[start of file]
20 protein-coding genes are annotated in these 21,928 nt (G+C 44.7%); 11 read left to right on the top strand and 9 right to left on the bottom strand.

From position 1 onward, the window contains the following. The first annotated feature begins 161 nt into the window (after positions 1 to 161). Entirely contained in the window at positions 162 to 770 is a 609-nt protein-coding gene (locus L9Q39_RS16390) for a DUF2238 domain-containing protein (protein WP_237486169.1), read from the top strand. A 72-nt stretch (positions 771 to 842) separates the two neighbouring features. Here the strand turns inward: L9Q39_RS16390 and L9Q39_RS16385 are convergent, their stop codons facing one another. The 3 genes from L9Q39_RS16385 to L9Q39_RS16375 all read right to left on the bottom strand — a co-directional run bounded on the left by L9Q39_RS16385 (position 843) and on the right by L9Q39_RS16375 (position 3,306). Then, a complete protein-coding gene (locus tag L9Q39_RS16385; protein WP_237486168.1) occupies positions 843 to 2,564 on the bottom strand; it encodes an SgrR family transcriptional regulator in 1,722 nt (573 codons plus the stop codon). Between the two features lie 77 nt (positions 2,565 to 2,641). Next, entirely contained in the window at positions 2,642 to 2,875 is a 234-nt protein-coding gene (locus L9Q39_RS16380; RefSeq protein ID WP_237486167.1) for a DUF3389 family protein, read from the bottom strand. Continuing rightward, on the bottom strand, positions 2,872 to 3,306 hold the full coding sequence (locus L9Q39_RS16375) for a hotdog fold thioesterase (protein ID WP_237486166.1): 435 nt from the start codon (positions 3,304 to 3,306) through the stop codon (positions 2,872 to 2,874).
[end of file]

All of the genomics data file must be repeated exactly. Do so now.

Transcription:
20 protein-coding genes are annotated in these 21,928 nt (G+C 44.7%); 11 read left to right on the top strand and 9 right to left on the bottom strand.

From position 1 onward, the window contains the following. The first annotated feature begins 161 nt into the window (after positions 1 to 161). Entirely contained in the window at positions 162 to 770 is a 609-nt protein-coding gene (locus L9Q39_RS16390) for a DUF2238 domain-containing protein (protein WP_237486169.1), read from the top strand. A 72-nt stretch (positions 771 to 842) separates the two neighbouring features. Here the strand turns inward: L9Q39_RS16390 and L9Q39_RS16385 are convergent, their stop codons facing one another. The 3 genes from L9Q39_RS16385 to L9Q39_RS16375 all read right to left on the bottom strand — a co-directional run bounded on the left by L9Q39_RS16385 (position 843) and on the right by L9Q39_RS16375 (position 3,306). Then, a complete protein-coding gene (locus tag L9Q39_RS16385; protein WP_237486168.1) occupies positions 843 to 2,564 on the bottom strand; it encodes an SgrR family transcriptional regulator in 1,722 nt (573 codons plus the stop codon). Between the two features lie 77 nt (positions 2,565 to 2,641). Next, entirely contained in the window at positions 2,642 to 2,875 is a 234-nt protein-coding gene (locus L9Q39_RS16380; RefSeq protein ID WP_237486167.1) for a DUF3389 family protein, read from the bottom strand. Continuing rightward, on the bottom strand, positions 2,872 to 3,306 hold the full coding sequence (locus L9Q39_RS16375) for a hotdog fold thioesterase (protein ID WP_237486166.1): 435 nt from the start codon (positions 3,304 to 3,306) through the stop codon (positions 2,872 to 2,874).